During Rick Santorum’s ascendency to the top tier of candidates (a new CBS News poll shows him leading the GOP nomination battle by a slight margin), my libertarian brethren began to narrow in on the former Pennsylvania senator’s fiscal sins.
Yes, Santorum supported the policy malfeasance of the Bush years — the prescription drug expansion, No Child Left Behind, and profligate earmarks, to name just three. Yes, Santorum supported Arlen Specter for re-election, to the chagrin of conservatives everywhere. I’m sympathetic to Ron Paul’s position on the Patriot Act, so I disagree with Santorum’s support for that law. I would rather be free than safe, and such intrusion by the federal government is anything but conservative in principle.
No doubt, Santorum’s affinity (at least by conservative standards) for big labor is a problem. He isn’t a pure free marketeer. He doesn’t have a spotless record, and his grasp of economics isn’t awe-inspiring.
That said, who is Santorum’s chief opponent? Mitt Romney. I could better understand the logic of railing against Santorum if his rival were, say, Paul Ryan. But as it stands, the harsh criticism is unreasonable, especially given Romney’s own dicey record. One libertarian Cato Institute scholar goes so far as to urge a Santorum nomination on the thesis that he will suffer a 10-point loss and, as a result of the embarrassment, purge the Republican Party of social and foreign-policy conservatives.
So much for the GOP’s three-legged stool.
Santorum supported big-government conservative causes along with most Republicans during the Bush years. That’s bad. But Romney has flipped on most major policy issues that Republicans — and libertarians — care deeply about. It’s relatively easy to argue the former Massachusetts governor has been a statist most of his political life, but harder to make the same case for Santorum.
More to the point, Romney was the architect of the prototype for Obamacare. Aside from jobs, that invasive law will be the number one issue in the campaign this summer and fall. Not the prescription drug benefit. Not No Child Left Behind. Not earmarks. Not labor unions. Underestimating the value of having a candidate with a clear record on Obamacare can’t be overstated. Romney doesn’t have it. Santorum does.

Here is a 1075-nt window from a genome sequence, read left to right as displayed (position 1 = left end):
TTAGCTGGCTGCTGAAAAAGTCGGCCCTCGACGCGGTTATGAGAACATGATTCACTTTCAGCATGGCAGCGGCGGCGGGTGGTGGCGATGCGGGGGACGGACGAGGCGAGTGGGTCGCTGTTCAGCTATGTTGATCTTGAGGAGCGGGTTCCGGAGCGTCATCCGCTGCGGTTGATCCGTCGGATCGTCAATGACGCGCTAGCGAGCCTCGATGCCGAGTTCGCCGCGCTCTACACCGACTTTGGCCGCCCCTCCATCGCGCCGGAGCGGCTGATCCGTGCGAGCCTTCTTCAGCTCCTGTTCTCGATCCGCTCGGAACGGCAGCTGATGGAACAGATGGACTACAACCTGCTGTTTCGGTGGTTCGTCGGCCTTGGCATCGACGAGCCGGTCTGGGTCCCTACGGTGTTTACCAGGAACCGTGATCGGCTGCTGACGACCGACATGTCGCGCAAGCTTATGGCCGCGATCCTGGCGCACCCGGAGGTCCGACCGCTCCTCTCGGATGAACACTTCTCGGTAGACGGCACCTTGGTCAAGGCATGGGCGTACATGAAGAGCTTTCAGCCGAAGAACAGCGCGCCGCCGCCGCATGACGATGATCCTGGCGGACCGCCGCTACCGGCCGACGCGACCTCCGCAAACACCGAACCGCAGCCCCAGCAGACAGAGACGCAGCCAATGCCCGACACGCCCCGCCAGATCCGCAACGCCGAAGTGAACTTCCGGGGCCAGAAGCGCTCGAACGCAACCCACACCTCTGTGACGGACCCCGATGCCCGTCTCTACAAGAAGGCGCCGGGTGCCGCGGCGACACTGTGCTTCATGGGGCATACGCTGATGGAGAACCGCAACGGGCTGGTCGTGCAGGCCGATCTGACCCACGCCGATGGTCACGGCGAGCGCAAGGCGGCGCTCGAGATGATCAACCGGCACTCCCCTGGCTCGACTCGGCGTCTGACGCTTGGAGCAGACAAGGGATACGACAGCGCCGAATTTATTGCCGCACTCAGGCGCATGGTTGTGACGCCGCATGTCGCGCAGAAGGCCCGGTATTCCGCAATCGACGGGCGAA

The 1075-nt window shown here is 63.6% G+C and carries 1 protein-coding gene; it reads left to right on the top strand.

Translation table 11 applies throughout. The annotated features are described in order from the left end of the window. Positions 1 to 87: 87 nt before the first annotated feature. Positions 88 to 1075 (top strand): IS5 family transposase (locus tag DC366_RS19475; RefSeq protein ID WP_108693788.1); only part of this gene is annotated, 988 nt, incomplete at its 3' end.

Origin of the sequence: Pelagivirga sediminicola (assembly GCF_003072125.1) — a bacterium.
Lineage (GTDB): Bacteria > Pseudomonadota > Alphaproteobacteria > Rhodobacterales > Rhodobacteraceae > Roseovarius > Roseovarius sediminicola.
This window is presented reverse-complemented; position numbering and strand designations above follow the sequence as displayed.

To be fair, libertarian commentators have harshly criticized Romney, and rightly so. But in a face-off between Santorum and Romney, I frequently get the picture that they would much prefer the latter — even though Romney’s policy sins are far more grievous and substantial.
My sense is that libertarian-inclined Republicans detest Santorum’s “God talk,” and that’s driving much of their reproach. Chiefly, they don’t like that he has genuine convictions on the sanctity of unborn human life and the importance of traditional marriage. That’s their right. But the real question is this: From a strict libertarian perspective, which is the greater threat to freedom in America — laws restricting abortion and reserving marriage for one man and one woman, or Obamacare and it’s “mini-me,” Romneycare?
Besides, Santorum’s position on abortion and marriage is more mainstream-Republican than the stance espoused by many libertarians. And the general population is quickly coming in line with Santorum’s view, more so than with Obama’s approach of abortion anywhere and everywhere, financed through coercion by the taxpayer.
Santorum isn’t a perfect candidate. Would that he were more Reaganesque in his delivery. The testy approach won’t win him points in a debate with Obama. And the fact that he lost in Pennsylvania in 2006 by a double-digit margin is one of his most significant deficits. (To his credit, at least Santorum won consistently in a blue state, without sacrificing his principles, and stood for re-election in a tough year for Republicans, unlike Romney.)
But in a comparison between Santorum and Romney, the more conservative choice is clear. If so-called “bedroom issues” and an aggressive foreign policy are that odious to Republican voters, they have an alternative: Ron Paul. But for conservatives who care about both the fiscal and social health of this country, Santorum — warts and all — is the best last man standing.